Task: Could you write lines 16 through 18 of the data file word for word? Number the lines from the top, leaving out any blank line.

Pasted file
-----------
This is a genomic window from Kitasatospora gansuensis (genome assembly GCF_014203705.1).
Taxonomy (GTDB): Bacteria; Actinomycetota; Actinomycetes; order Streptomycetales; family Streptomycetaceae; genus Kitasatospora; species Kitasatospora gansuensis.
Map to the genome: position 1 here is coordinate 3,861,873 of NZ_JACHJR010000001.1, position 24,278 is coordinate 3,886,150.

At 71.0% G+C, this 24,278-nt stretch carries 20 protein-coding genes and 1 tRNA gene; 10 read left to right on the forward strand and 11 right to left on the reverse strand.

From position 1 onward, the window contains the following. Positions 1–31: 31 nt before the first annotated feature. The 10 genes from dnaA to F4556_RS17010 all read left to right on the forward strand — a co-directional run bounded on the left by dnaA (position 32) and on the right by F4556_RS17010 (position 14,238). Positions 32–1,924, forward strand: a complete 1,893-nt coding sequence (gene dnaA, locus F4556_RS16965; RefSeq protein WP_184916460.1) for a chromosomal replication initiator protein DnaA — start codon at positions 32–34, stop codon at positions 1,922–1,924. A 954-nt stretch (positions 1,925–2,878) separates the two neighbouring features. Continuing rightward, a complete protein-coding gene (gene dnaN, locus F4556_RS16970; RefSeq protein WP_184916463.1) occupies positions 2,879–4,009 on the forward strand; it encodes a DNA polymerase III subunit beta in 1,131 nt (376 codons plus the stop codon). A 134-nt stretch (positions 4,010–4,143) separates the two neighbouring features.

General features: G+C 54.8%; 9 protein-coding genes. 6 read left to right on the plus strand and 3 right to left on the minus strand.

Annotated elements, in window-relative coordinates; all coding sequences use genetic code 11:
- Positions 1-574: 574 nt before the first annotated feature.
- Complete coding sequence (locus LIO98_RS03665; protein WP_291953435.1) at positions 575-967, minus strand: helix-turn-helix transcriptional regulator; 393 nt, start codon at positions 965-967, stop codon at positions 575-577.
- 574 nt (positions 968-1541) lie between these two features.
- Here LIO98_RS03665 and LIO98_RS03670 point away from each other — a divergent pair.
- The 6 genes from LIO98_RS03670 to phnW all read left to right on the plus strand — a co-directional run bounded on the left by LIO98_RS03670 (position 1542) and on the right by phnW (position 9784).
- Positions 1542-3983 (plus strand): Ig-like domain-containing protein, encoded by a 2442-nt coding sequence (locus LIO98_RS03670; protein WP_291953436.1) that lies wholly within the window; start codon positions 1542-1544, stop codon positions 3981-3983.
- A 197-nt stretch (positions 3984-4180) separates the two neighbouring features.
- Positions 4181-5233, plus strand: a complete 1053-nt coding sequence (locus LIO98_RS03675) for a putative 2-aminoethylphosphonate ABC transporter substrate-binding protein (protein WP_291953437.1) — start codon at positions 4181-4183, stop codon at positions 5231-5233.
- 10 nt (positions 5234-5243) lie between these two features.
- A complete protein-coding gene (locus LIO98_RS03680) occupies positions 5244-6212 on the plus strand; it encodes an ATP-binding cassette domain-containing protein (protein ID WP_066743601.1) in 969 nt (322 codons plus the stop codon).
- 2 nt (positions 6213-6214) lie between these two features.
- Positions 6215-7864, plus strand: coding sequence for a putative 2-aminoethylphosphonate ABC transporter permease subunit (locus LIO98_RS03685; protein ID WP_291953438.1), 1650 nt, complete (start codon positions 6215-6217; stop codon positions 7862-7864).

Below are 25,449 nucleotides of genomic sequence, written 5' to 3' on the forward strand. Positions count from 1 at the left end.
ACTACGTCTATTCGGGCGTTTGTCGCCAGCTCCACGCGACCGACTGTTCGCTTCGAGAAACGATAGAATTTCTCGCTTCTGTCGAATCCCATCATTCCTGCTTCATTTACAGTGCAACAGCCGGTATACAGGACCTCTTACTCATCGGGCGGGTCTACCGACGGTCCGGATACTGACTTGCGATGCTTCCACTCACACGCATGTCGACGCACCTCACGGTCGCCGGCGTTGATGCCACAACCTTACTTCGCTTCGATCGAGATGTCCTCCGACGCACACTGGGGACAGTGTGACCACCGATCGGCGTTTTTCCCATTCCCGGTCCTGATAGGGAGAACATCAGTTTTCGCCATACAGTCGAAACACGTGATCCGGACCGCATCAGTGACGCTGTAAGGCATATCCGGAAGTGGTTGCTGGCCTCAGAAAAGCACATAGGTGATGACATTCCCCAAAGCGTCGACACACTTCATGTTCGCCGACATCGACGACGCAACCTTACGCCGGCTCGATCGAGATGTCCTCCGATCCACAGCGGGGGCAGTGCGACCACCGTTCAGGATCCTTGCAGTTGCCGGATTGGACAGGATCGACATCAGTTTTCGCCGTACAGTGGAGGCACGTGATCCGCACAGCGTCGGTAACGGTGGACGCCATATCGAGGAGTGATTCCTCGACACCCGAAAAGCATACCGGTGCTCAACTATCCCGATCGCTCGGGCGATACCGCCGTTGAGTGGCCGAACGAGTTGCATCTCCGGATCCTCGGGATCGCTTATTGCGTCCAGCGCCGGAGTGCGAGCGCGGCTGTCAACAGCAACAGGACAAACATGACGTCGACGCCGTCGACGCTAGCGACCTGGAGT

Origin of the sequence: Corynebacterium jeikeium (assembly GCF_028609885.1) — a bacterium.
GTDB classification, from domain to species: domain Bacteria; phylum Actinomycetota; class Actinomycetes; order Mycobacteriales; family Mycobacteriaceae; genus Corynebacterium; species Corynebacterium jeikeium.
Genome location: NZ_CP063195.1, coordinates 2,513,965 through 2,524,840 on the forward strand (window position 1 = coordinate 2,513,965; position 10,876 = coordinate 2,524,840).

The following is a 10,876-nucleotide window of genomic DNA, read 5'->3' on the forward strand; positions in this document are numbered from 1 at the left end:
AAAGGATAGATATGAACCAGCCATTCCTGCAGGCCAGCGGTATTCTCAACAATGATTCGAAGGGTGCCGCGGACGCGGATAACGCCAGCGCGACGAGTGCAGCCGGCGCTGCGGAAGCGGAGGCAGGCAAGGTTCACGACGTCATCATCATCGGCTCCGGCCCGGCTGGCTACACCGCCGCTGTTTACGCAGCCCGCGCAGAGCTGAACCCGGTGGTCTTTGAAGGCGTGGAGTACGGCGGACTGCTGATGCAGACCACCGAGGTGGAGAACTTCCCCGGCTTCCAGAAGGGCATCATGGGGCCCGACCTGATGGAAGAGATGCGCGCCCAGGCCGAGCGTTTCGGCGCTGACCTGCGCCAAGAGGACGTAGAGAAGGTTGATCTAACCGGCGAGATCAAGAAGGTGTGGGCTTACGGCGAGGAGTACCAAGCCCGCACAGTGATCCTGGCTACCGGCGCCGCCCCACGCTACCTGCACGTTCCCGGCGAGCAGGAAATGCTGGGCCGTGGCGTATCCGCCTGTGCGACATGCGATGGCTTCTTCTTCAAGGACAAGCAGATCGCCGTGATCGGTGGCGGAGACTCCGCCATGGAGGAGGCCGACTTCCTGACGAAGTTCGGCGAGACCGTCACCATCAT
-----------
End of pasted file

- 10 nt (positions 5234-5243) lie between these two features.
- A complete protein-coding gene (locus LIO98_RS03680) occupies positions 5244-6212 on the plus strand; it encodes an ATP-binding cassette domain-containing protein (protein ID WP_066743601.1) in 969 nt (322 codons plus the stop codon).
- 2 nt (positions 6213-6214) lie between these two features.